Changes sought in leaky homes law

A leading legal practitioner on leaky homes wants changes to the current law to enable claimants to keep more of the settlements they are awarded and to extend the current time limit on the claims period.

Dan Parker is the principal of Parker and Associates, a specialist litigation firm in Wellington that has handled hundreds of leaky home cases.

Owners of leaky homes can pursue claims through the High Court or seek an independent assessment and mediation through the Watertight Homes Resolution Service (WHRS).

Parker's issue is costs.

"In the WHRS, the claimant gets costs only if they can prove that the other side's case lacked 'substantive merit" which is a high threshold, basically that they had no case at all.

"The other problem is that claimants have to produce expert evidence at their own expense, so the cost of that comes out of whatever settlement they get."

In the High Court the usual practice is that the losing party pays the costs of the winning party so that the successful claimant gets the full amount of their settlement.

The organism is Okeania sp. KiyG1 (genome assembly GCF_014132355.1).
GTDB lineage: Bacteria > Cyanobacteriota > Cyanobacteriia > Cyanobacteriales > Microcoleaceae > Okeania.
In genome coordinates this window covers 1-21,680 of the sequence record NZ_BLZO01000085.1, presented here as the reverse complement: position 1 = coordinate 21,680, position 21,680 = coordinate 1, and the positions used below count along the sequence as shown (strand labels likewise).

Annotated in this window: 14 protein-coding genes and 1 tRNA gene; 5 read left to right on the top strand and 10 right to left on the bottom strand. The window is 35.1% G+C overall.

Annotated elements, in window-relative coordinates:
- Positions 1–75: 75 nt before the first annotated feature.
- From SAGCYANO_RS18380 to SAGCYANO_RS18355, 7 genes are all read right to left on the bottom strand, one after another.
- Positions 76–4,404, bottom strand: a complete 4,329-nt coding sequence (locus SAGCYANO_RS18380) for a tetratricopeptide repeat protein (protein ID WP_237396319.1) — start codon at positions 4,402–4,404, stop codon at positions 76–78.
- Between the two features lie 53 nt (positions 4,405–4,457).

His other beef with the WHRS is the limitation period of ten years on claims.

Owners of buildings erected between the mid 1990s throughout to 2002, when the WHRS scheme came into effect, are either out of time already or getting close to it, he said

"Unless there is a change to the ten year limitation period on claims, some claimants will find themselves without a remedy, because more cases are coming to light.

"It seems unfair to lose a claim before a building owner ever has any knowledge of a problem.

"I'd like the government to push out the time limit to at least 15 years but to limit claims to those that pass the test of reasonable discoverability.

Parker left Phillips Fox to set up his firm in 2001. He wanted to retain the best features of a larger practice: a strong team, good training in running complex litigation, and good resources and systems.

"I wanted to have a boutique firm not a sole practitioner with some staff."

Currently the firm works in insurance, construction and property, with some defamation work.

And it's now expanding to two partners and five solicitors with Johanna Drayton joining the practice at partner level and bringing in expertise in employment, medico legal and education law.

Published in the National Business Review of 22 May 2009